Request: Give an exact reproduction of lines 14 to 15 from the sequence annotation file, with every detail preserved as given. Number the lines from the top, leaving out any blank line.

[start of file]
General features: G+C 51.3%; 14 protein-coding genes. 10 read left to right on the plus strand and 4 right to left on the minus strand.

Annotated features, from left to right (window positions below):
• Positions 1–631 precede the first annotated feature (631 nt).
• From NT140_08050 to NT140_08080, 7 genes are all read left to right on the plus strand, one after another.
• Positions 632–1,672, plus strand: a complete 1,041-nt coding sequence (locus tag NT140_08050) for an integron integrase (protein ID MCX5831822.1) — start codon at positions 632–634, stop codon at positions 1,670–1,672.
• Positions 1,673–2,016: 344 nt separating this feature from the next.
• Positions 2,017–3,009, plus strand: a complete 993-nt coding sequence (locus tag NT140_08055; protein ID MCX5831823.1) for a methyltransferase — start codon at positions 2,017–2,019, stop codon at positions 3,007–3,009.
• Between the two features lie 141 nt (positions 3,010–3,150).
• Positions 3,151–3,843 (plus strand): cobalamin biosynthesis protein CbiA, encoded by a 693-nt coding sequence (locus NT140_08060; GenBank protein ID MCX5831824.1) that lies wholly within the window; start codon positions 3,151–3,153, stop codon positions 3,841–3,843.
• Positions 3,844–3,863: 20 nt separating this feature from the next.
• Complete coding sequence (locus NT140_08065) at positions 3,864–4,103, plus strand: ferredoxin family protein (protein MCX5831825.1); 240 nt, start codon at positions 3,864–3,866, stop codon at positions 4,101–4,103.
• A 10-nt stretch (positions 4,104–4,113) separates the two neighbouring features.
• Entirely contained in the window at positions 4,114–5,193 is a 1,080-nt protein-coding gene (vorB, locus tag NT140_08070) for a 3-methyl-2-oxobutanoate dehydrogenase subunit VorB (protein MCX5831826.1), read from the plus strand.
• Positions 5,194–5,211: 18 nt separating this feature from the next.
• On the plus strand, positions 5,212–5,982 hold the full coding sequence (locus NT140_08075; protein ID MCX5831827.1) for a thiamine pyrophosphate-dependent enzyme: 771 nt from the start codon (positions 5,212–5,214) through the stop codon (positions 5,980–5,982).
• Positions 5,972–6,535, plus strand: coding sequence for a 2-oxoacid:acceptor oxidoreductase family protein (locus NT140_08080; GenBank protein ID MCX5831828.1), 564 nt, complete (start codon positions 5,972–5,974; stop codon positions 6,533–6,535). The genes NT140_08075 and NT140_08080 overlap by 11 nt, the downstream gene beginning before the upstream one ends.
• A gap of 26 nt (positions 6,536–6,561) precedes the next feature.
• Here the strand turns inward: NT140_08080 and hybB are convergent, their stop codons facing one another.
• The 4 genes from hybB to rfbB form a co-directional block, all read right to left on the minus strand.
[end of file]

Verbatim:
• Positions 5,194–5,211: 18 nt separating this feature from the next.
• On the plus strand, positions 5,212–5,982 hold the full coding sequence (locus NT140_08075; protein ID MCX5831827.1) for a thiamine pyrophosphate-dependent enzyme: 771 nt from the start codon (positions 5,212–5,214) through the stop codon (positions 5,980–5,982).